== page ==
Recent reports indicate that at least some of the evidence Secretary Powell intends to present was derived from interrogations of detainees held by the United States and its allies in the war on terrorism. A December 26 article in the Washington Post quoted unnamed officials of the Bush administration suggesting that al-Qaida suspects have been tortured or mistreated in U.S. custody in Afghanistan, and that others have been rendered to countries where the United States knew they would likely be tortured. Since the publication of that article, no U.S. official has disavowed its assertions or announced any corrective measures.
In a letter to Secretary Powell, Human Rights Watch asked him to declare that any U.S. official guilty of such practices will be held accountable, that the United States has no interest in intelligence obtained through torture and other internationally condemned techniques, and that Washington will not turn over detainees to countries where they are likely to receive such treatment.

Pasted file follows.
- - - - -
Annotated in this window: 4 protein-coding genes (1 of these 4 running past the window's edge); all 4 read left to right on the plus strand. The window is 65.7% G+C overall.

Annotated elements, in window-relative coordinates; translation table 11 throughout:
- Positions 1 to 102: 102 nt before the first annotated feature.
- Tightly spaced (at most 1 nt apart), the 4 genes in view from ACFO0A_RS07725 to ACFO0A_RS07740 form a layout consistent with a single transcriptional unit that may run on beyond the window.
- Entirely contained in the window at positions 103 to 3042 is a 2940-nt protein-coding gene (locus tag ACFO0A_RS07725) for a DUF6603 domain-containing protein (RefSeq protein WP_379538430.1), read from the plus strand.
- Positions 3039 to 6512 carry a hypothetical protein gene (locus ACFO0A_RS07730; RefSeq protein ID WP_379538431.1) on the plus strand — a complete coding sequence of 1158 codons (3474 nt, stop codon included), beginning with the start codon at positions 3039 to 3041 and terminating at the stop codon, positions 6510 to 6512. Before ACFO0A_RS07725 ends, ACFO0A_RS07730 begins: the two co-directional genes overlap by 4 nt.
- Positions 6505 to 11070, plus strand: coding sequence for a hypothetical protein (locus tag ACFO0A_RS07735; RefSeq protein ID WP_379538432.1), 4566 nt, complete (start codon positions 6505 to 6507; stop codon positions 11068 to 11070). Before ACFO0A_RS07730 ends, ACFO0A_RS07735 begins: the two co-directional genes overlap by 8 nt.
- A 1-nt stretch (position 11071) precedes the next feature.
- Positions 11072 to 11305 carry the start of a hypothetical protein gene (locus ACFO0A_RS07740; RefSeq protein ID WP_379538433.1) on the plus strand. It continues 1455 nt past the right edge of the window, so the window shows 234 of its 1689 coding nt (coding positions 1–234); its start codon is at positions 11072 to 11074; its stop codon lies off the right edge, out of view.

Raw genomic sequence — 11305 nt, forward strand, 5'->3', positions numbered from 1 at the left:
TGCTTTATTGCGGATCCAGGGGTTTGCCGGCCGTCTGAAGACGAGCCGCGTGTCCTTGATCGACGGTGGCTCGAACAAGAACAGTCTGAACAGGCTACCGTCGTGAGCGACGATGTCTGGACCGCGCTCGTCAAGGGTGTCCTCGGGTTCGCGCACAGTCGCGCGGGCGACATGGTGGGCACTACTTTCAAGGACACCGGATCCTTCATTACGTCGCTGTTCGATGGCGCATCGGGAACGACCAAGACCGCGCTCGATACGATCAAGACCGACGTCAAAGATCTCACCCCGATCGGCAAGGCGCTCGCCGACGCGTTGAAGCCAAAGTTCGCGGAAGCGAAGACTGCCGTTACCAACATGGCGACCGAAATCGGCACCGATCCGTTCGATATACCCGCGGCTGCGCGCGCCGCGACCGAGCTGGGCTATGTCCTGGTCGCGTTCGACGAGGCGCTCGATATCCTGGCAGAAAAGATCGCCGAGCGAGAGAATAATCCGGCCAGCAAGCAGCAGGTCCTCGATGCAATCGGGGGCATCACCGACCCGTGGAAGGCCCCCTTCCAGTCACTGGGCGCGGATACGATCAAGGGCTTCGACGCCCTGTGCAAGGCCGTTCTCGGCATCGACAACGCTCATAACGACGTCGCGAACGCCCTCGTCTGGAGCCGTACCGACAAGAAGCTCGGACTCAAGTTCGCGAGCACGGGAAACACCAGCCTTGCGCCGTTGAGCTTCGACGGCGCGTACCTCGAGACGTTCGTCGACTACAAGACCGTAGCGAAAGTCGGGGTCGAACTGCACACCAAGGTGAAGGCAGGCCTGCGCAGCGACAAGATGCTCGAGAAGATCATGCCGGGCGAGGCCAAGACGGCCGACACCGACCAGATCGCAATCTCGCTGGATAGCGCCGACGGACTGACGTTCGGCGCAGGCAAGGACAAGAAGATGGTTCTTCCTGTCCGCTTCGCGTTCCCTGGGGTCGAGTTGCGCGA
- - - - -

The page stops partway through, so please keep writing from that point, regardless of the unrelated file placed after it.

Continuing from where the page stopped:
"In his State of the Union address, President Bush said the Iraqi government is 'evil' because it uses torture," said Kenneth Roth, executive director of Human Rights Watch. "But torture is evil no matter who is using it. Secretary Powell should not lose this chance to explicitly renounce the use of torture by the U.S. government and its allies."
The letter said that whatever the truth of the allegations reported by the Washington Post, much of the world now believes the United States is torturing or severely mistreating detainees.
"In our work around the world, Human Rights Watch has encountered many government officials and ordinary citizens who are now convinced that the United States is employing a method widely condemned as illegal, immoral, and utterly unreliable for obtaining truthful information from detainees," said the letter, which is addressed to Secretary Powell and signed by Mr. Roth. "Until this perception is changed, your presentation to the Security Council - to the extent it relies on detainee interrogations - will not inspire the confidence and trust you are seeking."
A copy of the letter can be found at http://hrw.org/press/2003/02/powell-ltr020303.htm